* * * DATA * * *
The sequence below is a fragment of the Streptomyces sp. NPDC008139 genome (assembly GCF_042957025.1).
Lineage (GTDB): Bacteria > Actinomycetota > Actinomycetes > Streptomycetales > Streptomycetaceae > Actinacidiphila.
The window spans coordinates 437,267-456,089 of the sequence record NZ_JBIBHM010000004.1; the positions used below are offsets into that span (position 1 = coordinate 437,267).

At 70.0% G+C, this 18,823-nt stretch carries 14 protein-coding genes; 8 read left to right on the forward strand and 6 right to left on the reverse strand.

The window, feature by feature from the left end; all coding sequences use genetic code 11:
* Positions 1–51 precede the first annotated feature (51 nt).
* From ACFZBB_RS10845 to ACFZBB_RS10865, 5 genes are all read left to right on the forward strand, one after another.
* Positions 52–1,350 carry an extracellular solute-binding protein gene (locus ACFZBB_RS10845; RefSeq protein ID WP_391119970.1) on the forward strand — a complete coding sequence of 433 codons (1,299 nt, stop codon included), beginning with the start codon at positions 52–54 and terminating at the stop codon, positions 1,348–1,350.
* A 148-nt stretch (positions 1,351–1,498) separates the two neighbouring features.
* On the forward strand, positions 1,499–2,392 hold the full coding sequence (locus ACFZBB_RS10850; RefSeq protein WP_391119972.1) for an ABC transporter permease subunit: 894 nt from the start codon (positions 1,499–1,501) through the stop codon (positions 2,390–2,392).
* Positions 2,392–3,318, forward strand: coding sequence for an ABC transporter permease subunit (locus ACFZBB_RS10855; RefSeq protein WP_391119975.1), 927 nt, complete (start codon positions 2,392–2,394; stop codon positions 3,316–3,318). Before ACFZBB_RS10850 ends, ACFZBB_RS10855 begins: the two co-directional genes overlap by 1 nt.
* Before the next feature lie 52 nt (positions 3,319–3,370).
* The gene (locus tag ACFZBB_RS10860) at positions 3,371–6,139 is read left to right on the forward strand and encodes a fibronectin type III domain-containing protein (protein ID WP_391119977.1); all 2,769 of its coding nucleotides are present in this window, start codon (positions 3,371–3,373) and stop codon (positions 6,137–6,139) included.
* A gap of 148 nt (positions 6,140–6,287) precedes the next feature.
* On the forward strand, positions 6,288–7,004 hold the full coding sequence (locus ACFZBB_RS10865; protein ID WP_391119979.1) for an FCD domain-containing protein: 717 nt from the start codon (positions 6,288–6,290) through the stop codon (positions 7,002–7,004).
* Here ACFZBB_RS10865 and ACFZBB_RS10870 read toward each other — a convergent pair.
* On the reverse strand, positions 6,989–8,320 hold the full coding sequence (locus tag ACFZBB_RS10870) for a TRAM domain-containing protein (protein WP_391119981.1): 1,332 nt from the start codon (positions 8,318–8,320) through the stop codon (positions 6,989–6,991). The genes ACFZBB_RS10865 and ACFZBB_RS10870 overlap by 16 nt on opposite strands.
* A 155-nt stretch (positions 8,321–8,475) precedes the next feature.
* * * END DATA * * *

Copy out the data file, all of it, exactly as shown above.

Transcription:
The sequence below is a fragment of the Streptomyces sp. NPDC008139 genome (assembly GCF_042957025.1).
Lineage (GTDB): Bacteria > Actinomycetota > Actinomycetes > Streptomycetales > Streptomycetaceae > Actinacidiphila.
The window spans coordinates 437,267-456,089 of the sequence record NZ_JBIBHM010000004.1; the positions used below are offsets into that span (position 1 = coordinate 437,267).

At 70.0% G+C, this 18,823-nt stretch carries 14 protein-coding genes; 8 read left to right on the forward strand and 6 right to left on the reverse strand.

The window, feature by feature from the left end; all coding sequences use genetic code 11:
* Positions 1–51 precede the first annotated feature (51 nt).
* From ACFZBB_RS10845 to ACFZBB_RS10865, 5 genes are all read left to right on the forward strand, one after another.
* Positions 52–1,350 carry an extracellular solute-binding protein gene (locus ACFZBB_RS10845; RefSeq protein ID WP_391119970.1) on the forward strand — a complete coding sequence of 433 codons (1,299 nt, stop codon included), beginning with the start codon at positions 52–54 and terminating at the stop codon, positions 1,348–1,350.
* A 148-nt stretch (positions 1,351–1,498) separates the two neighbouring features.
* On the forward strand, positions 1,499–2,392 hold the full coding sequence (locus ACFZBB_RS10850; RefSeq protein WP_391119972.1) for an ABC transporter permease subunit: 894 nt from the start codon (positions 1,499–1,501) through the stop codon (positions 2,390–2,392).
* Positions 2,392–3,318, forward strand: coding sequence for an ABC transporter permease subunit (locus ACFZBB_RS10855; RefSeq protein WP_391119975.1), 927 nt, complete (start codon positions 2,392–2,394; stop codon positions 3,316–3,318). Before ACFZBB_RS10850 ends, ACFZBB_RS10855 begins: the two co-directional genes overlap by 1 nt.
* Before the next feature lie 52 nt (positions 3,319–3,370).
* The gene (locus tag ACFZBB_RS10860) at positions 3,371–6,139 is read left to right on the forward strand and encodes a fibronectin type III domain-containing protein (protein ID WP_391119977.1); all 2,769 of its coding nucleotides are present in this window, start codon (positions 3,371–3,373) and stop codon (positions 6,137–6,139) included.
* A gap of 148 nt (positions 6,140–6,287) precedes the next feature.
* On the forward strand, positions 6,288–7,004 hold the full coding sequence (locus ACFZBB_RS10865; protein ID WP_391119979.1) for an FCD domain-containing protein: 717 nt from the start codon (positions 6,288–6,290) through the stop codon (positions 7,002–7,004).
* Here ACFZBB_RS10865 and ACFZBB_RS10870 read toward each other — a convergent pair.
* On the reverse strand, positions 6,989–8,320 hold the full coding sequence (locus tag ACFZBB_RS10870) for a TRAM domain-containing protein (protein WP_391119981.1): 1,332 nt from the start codon (positions 8,318–8,320) through the stop codon (positions 6,989–6,991). The genes ACFZBB_RS10865 and ACFZBB_RS10870 overlap by 16 nt on opposite strands.
* A 155-nt stretch (positions 8,321–8,475) precedes the next feature.